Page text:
Sirus
Nov 26th 2009, 03:46 AM
It's not man only who has allowed these things. God created evil -Isa 45. He created and made an environment where evil could be done, knowing it would. Still, He created evil anyway. So which came first, the chicken or the egg? So you then get the people that wonder why God just didn't create man a robot to not sin and to love and worship Him. Obviously a robot without choice and the capacity to sin can't love and worship Him. Creating evil and enduring

with much longsuffering the vessels of wrath fitted to destruction:
is necessary

that he might make known the riches of his glory on the vessels of mercy, which he had afore prepared unto glory, -Rom 9:23

ThyWordIsTruth
Nov 28th 2009, 11:17 AM
It's not man only who has allowed these things. God created evil -Isa 45. He created and made an environment where evil could be done, knowing it would. Still, He created evil anyway. So which came first, the chicken or the egg? So you then get the people that wonder why God just didn't create man a robot to not sin and to love and worship Him. Obviously a robot without choice and the capacity to sin can't love and worship Him. Creating evil and enduring
with much longsuffering the vessels of wrath fitted to destruction:is necessary
that he might make known the riches of his glory on the vessels of mercy, which he had afore prepared unto glory, -Rom 9:23

God doesn't create evil. God brings calamity. That's a horrible translation.

In him there is no darkness.

Scruffy Kid
Nov 28th 2009, 04:33 PM
Is it still our responsibility to tend and keep what God has created? Yes!
God gave to humankind responsibility to care for the ground, the garden, to tend and to dress it.

This includes responsibility for the physical world, and its plants, animals and atmosphere of course. Scripture condemns wanton acts of destruction of the environment, and enjoins kind care for animals, and the created order.

However, I agree that the creation mandate to care for creation, and to keep it in good order, is not primarily directed toward the physical creation, but toward moral good, the care of the human heart, and care for human beings. (Naturally, these things go together, anyhow.) Further VerticalReality, the OP, is particularly interested in our care of human life, and not just the physical environment.

In general, God has delegated a lot to human beings. That doesn't mean denying that He is still ultimately in charge. He is; but he leaves lots of things in our care. Jesus repeatedly tells us that our attitude, until He returns, is to be that of good stewards. Paul tells us to " work out our salvation with fear and trembling" exactly because God is our help -- "for it is God that is at work, both to will and to work according to the good he intends."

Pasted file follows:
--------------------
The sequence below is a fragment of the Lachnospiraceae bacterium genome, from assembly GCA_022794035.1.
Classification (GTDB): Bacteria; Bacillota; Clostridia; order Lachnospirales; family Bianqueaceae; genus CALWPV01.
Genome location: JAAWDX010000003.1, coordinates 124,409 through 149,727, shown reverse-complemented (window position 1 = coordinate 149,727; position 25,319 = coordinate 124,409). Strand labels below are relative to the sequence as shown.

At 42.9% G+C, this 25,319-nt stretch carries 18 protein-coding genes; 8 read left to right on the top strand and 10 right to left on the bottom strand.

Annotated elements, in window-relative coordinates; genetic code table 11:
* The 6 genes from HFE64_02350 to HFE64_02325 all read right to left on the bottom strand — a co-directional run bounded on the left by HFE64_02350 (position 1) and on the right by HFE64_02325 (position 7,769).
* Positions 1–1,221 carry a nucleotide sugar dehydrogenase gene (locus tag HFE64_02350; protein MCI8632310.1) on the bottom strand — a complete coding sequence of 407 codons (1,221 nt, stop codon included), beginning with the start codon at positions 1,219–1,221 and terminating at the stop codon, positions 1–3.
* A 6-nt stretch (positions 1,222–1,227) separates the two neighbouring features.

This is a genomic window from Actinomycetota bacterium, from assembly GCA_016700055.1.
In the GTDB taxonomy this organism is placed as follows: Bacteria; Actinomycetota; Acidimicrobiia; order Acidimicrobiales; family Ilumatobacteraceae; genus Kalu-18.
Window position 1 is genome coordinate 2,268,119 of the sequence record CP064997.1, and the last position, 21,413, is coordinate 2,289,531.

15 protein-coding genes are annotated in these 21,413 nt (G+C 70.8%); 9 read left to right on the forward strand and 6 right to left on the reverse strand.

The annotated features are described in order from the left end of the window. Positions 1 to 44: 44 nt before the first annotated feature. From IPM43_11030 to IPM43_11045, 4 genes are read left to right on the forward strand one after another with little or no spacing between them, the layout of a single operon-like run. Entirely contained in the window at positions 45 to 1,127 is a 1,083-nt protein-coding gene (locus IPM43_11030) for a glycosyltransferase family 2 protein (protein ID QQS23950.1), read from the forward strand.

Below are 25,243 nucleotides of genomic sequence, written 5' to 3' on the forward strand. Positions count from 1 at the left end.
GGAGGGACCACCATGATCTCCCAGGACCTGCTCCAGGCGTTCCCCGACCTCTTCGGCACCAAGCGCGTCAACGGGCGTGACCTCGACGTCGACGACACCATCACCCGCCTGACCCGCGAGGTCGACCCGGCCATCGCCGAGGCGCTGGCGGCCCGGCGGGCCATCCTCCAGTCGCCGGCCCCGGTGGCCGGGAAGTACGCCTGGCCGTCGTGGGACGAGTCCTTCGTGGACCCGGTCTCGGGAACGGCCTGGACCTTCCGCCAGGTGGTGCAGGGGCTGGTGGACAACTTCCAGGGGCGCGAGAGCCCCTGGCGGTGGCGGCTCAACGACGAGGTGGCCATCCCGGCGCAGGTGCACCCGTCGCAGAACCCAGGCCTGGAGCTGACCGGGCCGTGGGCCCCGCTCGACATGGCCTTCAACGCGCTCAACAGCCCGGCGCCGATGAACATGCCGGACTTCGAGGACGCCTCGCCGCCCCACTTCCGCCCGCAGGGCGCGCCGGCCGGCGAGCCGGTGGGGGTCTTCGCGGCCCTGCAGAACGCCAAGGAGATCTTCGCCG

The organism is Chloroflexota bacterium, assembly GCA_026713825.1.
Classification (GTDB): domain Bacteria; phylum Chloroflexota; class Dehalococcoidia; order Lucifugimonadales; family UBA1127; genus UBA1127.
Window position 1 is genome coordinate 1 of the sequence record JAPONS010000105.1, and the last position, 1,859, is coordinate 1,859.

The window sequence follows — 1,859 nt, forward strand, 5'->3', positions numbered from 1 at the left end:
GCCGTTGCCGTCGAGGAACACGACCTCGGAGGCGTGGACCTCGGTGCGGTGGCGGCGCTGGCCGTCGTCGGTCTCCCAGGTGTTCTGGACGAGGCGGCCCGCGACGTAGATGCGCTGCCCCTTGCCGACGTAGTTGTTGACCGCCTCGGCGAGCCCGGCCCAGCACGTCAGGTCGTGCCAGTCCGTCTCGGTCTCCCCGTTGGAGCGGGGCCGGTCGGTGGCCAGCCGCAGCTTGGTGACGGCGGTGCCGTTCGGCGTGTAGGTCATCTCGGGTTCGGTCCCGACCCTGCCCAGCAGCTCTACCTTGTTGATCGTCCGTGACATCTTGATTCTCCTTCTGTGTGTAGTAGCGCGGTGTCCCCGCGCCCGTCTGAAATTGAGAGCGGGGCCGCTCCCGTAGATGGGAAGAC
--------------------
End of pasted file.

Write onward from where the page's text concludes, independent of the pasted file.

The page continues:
Jesus particularly tells us that we are to care for other human beings, and make their welfare our priority. (This is the meaning of the oft-repeated and emphasized commandment "Love your neighbor".) Jesus tells us, as do the apostles and Moses and the prophets, that we are especially to care for those who are hurt or vulnerable, for the poor and needy. In this way, our attitude is to be those who are God's servants, for God is the giver of life and good, and cares for all people, and all the earth which He has made.

At the same time, caring for that which God has entrusted to us also means, especially, guarding our own hearts and minds, and teaching people -- children, those who do not know God, our friends, and especially ourselves -- to walk in God's ways, and to know God. This, together with care for those in physical need, is summed up in James's maxim "True religion and undefiled before God, the Father, is to visit orphans and widows who suffer, and to keep oneself unspotted from the world."

Many specific Scriptures say that we are to work for the good of the place we find ourselves in, and for the good of those around us. Jeremiah (29:7) teaches those in exile (we are exiles in this world, too) that they should " seek the peace of the city whither I have caused you to be carried away captives, and pray unto the LORD for it: for in the peace thereof shall ye have peace. " Jonah is sent to bring repentance to Israel's enemy Nineveh, and God says "Should I not have compassion on Nineveh that great city in which there are over 120,000 clueless people, and also much cattle."

In regard to the physical needs of the world about us, Jesus notes that "if you have not been faithful in unrighteous mammon, who will commit to your trust the true riches" (Luke 16:11); and of course he says that we should sacrificially give to help the poor, and that in as much as we have helped the least person, we have helped him. (Matt. 25) Jesus came and preached healing the sick, giving to the needy, liberating those oppressed by demons, and pointed to this as the very sign of his Messiahship. John similarly emphasizes that we cannot love God whom we have not seen if we do not love our brothers whom we have seen (I John 4), and similarly -- after saying that our vocation is to gaze upon Christ, and so be transformed into His likeness -- emphasizes that if someone is in need and comes to us, that we will care for those needs, if love truly dwells in us. James makes exactly the same point in his epistle. Jesus emphasized generous care for others, saying that we should give to those who ask, and not turn away from them. (Matt 5)